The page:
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Wordpress by default already handles the routes to the requested pages but beeing a starter in react and wanting to learn more about it i've found out that you need to create all of your routes. This will extend the app development alot.. What's currently beeing used to overcome this problem?

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You will need to add react-router-dom with npm or yarn. Once you add those, you will need to import some modules into your React app. You will need BrowserRouter, Route, NavLink, & withRouter.

BrowserRouter is to be on the outmost parent Component that manages the history API. Ideally, you would just put your <App /> component inside it in your index.js file, but I think it's simpler to not include 3 separate files in my comment and just wrapped my <App /> response in it here instead.

Any component inside BrowserRouter can use <Route /> and <NavLink />. Route will trigger based on the request URL and you change the request URL either by manually typing an address or using a <NavLink /> component. At the bottom of the Dropdown component you will see I export the component inside withRouter. This adds useful information to the component's props such as the current url slug.

Here is a simple example.

yarn add react-router-dom

// App.js
import React, {Component} from 'react';
import { BrowserRouter, Route } from 'react-router-dom';
import axios from 'axios';

import './App.scss';
import {wpAPI} from '../../data/api';
import FrontPage from '../../templates/FrontPage';
import Header from '../Header/Header';
import Post from '../Post/Post';
import Sidebar from '../Sidebar/Sidebar';
import Footer from '../Footer/Footer';
import Spinner from '../Spinner/Spinner';

// Create a React Component
class App extends Component {
    state = {
        pages: [],
        posts: [],
        postTypes: [],
        acf: [],
        events: [],
    };

    componentDidMount() {
        var keys = Object.keys(this.state);

        for ( var i = 0; i < keys.length; i++){
            this.getPosts(keys[i]);
        }
    }

    renderContent() {
        if ( this.state.pages ) {
            const {pages} = this.state;

            return (
                // Outermost element, contains single root child element.
                <BrowserRouter>
                    <section id="app" className="animated fadeIn">
                        <Header />
                        <main>
                            // Path = Url after domain & protocal
                            // Use render prop to pass props to component, else use component prop ex. component={FrontPage}
                            <Route path="/" exact render={(props) => <FrontPage {...props} pages={ pages } /> } />
                            <Route path="/about" exact render={(props) => <Post {...props} post={ this.state.pages[3] } /> } />
                        </main>
                        <Sidebar />
                        <Footer />
                    </section>
                </BrowserRouter>
            )
        }

        return <Spinner message='loading...' />;
    }

    render() {
        return this.renderContent();
    }

    /**
     * Takes a post type, builds post type as array of post json in state
     *
     * @param  {[string]} type [Post Type]
     */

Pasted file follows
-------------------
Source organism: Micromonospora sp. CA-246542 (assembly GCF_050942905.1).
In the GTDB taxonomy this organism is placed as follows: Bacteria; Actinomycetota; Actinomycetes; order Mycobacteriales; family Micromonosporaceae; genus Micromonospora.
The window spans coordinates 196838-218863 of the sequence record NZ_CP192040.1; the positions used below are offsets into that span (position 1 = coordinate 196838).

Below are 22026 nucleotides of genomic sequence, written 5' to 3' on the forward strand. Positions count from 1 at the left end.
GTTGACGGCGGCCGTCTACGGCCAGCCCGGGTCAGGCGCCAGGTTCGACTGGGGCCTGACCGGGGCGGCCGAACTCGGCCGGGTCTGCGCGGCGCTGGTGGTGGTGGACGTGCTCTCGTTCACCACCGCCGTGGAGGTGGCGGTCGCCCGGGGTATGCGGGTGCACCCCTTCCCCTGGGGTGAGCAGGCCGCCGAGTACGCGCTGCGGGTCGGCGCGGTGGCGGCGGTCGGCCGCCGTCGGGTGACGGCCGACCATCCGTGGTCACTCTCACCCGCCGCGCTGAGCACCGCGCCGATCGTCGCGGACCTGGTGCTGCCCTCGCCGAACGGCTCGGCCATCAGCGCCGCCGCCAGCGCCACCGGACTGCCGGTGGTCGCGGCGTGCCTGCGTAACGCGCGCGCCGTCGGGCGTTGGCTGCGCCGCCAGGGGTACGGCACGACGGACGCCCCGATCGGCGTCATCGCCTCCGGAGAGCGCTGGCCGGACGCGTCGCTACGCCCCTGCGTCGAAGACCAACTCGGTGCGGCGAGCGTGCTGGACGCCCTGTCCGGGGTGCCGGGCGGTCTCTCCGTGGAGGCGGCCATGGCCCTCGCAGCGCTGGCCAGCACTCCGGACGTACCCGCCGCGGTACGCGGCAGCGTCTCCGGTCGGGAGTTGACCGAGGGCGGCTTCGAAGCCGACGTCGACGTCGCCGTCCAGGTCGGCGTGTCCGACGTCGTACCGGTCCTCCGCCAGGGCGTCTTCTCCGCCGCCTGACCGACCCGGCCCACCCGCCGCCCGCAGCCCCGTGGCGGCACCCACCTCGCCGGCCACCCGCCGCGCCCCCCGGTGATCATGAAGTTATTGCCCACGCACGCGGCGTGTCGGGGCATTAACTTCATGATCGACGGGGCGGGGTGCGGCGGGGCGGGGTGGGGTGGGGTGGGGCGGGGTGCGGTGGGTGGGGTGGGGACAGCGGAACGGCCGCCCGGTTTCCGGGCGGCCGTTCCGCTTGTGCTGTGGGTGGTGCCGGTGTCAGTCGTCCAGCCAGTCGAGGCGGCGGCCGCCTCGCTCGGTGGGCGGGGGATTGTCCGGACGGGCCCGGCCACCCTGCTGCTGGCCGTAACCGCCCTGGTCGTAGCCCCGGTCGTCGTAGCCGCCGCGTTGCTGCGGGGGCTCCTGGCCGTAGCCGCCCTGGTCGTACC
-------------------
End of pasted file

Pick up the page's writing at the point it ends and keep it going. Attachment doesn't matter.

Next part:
getPosts = async (type) => {
        const response = await axios.get(wpAPI[type]);

        this.setState({[type]: response.data})
    }
};

export default App;

.

// Menu.js
import React, {Component} from 'react';
import { library } from '@fortawesome/fontawesome-svg-core';
import { faChevronDown, faChevronUp } from "@fortawesome/free-solid-svg-icons";
import { NavLink, withRouter } from 'react-router-dom';
import './Dropdown.scss';

library.add(faChevronDown, faChevronUp);

class Dropdown extends Component {
    constructor(props){
        super(props)

        const {title, list, to} = props;

        this.state = {
            listOpen: false,
            title: title,
            list: list,
            to: to,
        };
        // console.log(this.state);
    }

    handleClickOutside(){
        this.setState({
            listOpen: false
        })
    }
    toggleList(){
        this.setState(prevState => ({
            listOpen: !prevState.listOpen
        }))
    }

    render() {
        const {listOpen, title, list, to} = this.state;

        if ( list ) {
            return(
                <div className="dropdown dropdown__wrapper">
                    <header className="dropdown__header" onClick={() => this.toggleList()}>
                        <div className="dropdown__title">{title}</div>
                        {listOpen
                          ? <i className="fas fa-chevron-up"></i>
                          : <i className="fas fa-chevron-down"></i>
                        }
                    </header>
                    {listOpen && <ul className="dropdown__list">
                        {list.map((item) => (
                            <NavLink className="dropdown__item" key={item.id} to={item.to}>{item.title}</NavLink>
                        ))}
                    </ul>}
                </div>
            );
        }

        return(
            <div className="dropdown dropdown__wrapper">
                <div className="dropdown__header" onClick={() => this.toggleList()}>
                    <NavLink className="dropdown__title" to={to}>{title}</NavLink>
                </div>
            </div>
        );
    }
}

export default withRouter(Dropdown);
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You basically have to do it yourself. The REST API is only responsible for returning the data, the front end is entirely down to you.

I couldn't find any code that you could just drop into a project to handle routing, but this article seemed to offer the most detail on doing it with React.

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